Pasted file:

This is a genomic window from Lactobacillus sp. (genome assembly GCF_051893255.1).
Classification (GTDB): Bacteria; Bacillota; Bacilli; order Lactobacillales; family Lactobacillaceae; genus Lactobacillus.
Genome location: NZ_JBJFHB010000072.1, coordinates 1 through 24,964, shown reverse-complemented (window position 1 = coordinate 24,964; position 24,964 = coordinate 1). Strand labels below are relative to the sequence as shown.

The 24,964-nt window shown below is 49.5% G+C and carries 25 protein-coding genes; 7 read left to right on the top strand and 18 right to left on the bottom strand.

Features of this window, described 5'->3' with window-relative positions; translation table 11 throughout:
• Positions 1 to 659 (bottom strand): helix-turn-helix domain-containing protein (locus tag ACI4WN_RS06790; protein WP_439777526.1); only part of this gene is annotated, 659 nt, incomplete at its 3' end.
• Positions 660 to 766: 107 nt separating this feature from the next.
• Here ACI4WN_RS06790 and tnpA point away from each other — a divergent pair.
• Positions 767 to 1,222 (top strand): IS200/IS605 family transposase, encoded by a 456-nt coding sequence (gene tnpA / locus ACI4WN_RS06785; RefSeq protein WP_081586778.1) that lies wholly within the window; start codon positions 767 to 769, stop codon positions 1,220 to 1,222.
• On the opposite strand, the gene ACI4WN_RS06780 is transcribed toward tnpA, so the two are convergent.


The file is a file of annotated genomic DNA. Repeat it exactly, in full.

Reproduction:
This is a genomic window from Lactobacillus sp. (genome assembly GCF_051893255.1).
Classification (GTDB): Bacteria; Bacillota; Bacilli; order Lactobacillales; family Lactobacillaceae; genus Lactobacillus.
Genome location: NZ_JBJFHB010000072.1, coordinates 1 through 24,964, shown reverse-complemented (window position 1 = coordinate 24,964; position 24,964 = coordinate 1). Strand labels below are relative to the sequence as shown.

The 24,964-nt window shown below is 49.5% G+C and carries 25 protein-coding genes; 7 read left to right on the top strand and 18 right to left on the bottom strand.

Features of this window, described 5'->3' with window-relative positions; translation table 11 throughout:
• Positions 1 to 659 (bottom strand): helix-turn-helix domain-containing protein (locus tag ACI4WN_RS06790; protein WP_439777526.1); only part of this gene is annotated, 659 nt, incomplete at its 3' end.
• Positions 660 to 766: 107 nt separating this feature from the next.
• Here ACI4WN_RS06790 and tnpA point away from each other — a divergent pair.
• Positions 767 to 1,222 (top strand): IS200/IS605 family transposase, encoded by a 456-nt coding sequence (gene tnpA / locus ACI4WN_RS06785; RefSeq protein WP_081586778.1) that lies wholly within the window; start codon positions 767 to 769, stop codon positions 1,220 to 1,222.
• On the opposite strand, the gene ACI4WN_RS06780 is transcribed toward tnpA, so the two are convergent.